"Separatist voices and forces are quiet for now, but it is not clear how long their silence will last"
The third possible outcome is the failure of the leadership council, which could slide into infighting. This concern is valid given the conflicting agendas held by leadership council members. Separatist voices and forces are quiet for now, but it is not clear how long their silence will last.
Aidarous Al-Zoubeidi, the head of the Southern Transitional Council (STC), a separatist body set up in 2017, was among the officials who took the ceremonial oath before the parliament on 20 January.
All members swore the oath without hesitation except for Zoubeidi. He excluded the words "unity" of the country and "the republican system", as written in the oath, while being sworn in. His actions signify that he is not ready to abandon his separatist vision wholeheartedly.
Historically, southern and northern Yemen were two independent states, merged into one country in 1990 out of the willingness and approval of the two states' leaders at the time. However, the southern struggle for separation has not waned over the last two decades.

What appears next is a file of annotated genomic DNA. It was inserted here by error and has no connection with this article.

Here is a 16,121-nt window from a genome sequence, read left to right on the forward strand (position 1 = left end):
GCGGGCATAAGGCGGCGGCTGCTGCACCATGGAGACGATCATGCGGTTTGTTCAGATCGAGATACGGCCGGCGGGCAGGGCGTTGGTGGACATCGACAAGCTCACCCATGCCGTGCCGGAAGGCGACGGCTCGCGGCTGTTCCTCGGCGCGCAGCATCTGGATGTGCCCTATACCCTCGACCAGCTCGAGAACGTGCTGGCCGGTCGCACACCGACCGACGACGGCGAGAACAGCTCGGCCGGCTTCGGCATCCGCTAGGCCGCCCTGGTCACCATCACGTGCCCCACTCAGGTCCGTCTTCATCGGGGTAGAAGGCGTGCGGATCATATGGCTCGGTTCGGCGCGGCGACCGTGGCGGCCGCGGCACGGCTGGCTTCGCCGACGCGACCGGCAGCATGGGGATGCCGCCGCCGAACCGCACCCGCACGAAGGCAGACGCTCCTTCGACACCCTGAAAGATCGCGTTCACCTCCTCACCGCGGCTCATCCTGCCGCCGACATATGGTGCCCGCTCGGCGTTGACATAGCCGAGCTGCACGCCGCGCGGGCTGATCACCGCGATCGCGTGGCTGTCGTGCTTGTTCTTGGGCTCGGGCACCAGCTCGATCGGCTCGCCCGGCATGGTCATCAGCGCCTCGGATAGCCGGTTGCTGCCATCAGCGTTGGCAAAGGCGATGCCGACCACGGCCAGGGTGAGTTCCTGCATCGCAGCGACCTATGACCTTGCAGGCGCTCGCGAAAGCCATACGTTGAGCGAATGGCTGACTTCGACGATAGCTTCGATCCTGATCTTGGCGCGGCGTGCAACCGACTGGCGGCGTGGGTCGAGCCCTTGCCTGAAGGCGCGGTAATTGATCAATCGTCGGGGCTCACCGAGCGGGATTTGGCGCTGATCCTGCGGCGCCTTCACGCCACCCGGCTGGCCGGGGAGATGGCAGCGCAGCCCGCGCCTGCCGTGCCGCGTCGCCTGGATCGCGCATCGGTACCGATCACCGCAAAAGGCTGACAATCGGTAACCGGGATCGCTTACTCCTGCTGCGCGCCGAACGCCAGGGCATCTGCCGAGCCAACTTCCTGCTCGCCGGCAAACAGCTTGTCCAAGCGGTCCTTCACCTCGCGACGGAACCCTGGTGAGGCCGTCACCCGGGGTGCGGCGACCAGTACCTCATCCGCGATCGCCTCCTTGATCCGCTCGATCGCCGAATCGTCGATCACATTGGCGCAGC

Therefore, secessionist aspirations should not be treated as merely a peripheral threat to the leadership council in the days to come. A political researcher in Aden, preferring to remain anonymous, told The New Arab that the southern separatists could be a genuine challenge for the leadership council.
"They believe they have the right to independence and self-determination, and they are ready to make a sacrifice to reach such a goal. Therefore, if they revolt against the new leadership, chaos will rise in Aden. This will block the government from making any economic reforms or realising any military gains," the researcher said.
"For the leadership council to avoid clashing with the secessionist groups, Saudi and Emirati political and military support should continue. Regional and UN backing will discourage those seeking to undermine the new leadership. The solid stability in the south will lead to fruitful talks or a decisive war with the Houthis in the north, which will help end the war in Yemen," he added.
The writer is a Yemeni journalist, reporting from Yemen, whose identity we are protecting for their security.